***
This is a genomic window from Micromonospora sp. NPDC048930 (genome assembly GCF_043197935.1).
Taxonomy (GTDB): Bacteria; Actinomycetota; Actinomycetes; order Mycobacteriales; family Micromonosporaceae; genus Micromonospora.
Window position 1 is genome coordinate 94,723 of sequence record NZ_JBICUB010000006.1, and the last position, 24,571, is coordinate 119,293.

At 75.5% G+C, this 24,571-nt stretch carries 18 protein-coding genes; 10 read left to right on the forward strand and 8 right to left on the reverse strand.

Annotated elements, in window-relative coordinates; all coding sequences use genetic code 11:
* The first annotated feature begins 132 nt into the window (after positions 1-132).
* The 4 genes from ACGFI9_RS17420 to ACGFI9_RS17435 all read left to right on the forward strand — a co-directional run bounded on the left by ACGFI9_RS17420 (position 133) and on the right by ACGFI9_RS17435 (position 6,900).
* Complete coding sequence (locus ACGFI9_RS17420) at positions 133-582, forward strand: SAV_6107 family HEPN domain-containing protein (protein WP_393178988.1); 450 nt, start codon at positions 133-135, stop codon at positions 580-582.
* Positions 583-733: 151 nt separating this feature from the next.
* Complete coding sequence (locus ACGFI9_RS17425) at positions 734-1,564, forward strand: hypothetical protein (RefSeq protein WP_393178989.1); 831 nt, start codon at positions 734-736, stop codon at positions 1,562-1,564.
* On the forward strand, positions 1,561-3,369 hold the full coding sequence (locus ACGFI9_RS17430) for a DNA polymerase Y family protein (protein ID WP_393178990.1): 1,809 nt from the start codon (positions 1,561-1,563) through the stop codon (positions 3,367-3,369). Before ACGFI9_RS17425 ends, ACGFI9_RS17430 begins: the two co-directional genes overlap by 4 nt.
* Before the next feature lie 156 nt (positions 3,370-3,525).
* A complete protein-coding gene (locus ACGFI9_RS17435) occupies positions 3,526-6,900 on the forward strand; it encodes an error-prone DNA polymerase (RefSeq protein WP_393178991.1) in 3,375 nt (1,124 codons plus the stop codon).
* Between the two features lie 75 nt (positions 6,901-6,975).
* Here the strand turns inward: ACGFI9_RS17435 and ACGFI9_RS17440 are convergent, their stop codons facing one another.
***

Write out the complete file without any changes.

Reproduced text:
This is a genomic window from Micromonospora sp. NPDC048930 (genome assembly GCF_043197935.1).
Taxonomy (GTDB): Bacteria; Actinomycetota; Actinomycetes; order Mycobacteriales; family Micromonosporaceae; genus Micromonospora.
Window position 1 is genome coordinate 94,723 of sequence record NZ_JBICUB010000006.1, and the last position, 24,571, is coordinate 119,293.

At 75.5% G+C, this 24,571-nt stretch carries 18 protein-coding genes; 10 read left to right on the forward strand and 8 right to left on the reverse strand.

Annotated elements, in window-relative coordinates; all coding sequences use genetic code 11:
* The first annotated feature begins 132 nt into the window (after positions 1-132).
* The 4 genes from ACGFI9_RS17420 to ACGFI9_RS17435 all read left to right on the forward strand — a co-directional run bounded on the left by ACGFI9_RS17420 (position 133) and on the right by ACGFI9_RS17435 (position 6,900).
* Complete coding sequence (locus ACGFI9_RS17420) at positions 133-582, forward strand: SAV_6107 family HEPN domain-containing protein (protein WP_393178988.1); 450 nt, start codon at positions 133-135, stop codon at positions 580-582.
* Positions 583-733: 151 nt separating this feature from the next.
* Complete coding sequence (locus ACGFI9_RS17425) at positions 734-1,564, forward strand: hypothetical protein (RefSeq protein WP_393178989.1); 831 nt, start codon at positions 734-736, stop codon at positions 1,562-1,564.
* On the forward strand, positions 1,561-3,369 hold the full coding sequence (locus ACGFI9_RS17430) for a DNA polymerase Y family protein (protein ID WP_393178990.1): 1,809 nt from the start codon (positions 1,561-1,563) through the stop codon (positions 3,367-3,369). Before ACGFI9_RS17425 ends, ACGFI9_RS17430 begins: the two co-directional genes overlap by 4 nt.
* Before the next feature lie 156 nt (positions 3,370-3,525).
* A complete protein-coding gene (locus ACGFI9_RS17435) occupies positions 3,526-6,900 on the forward strand; it encodes an error-prone DNA polymerase (RefSeq protein WP_393178991.1) in 3,375 nt (1,124 codons plus the stop codon).
* Between the two features lie 75 nt (positions 6,901-6,975).
* Here the strand turns inward: ACGFI9_RS17435 and ACGFI9_RS17440 are convergent, their stop codons facing one another.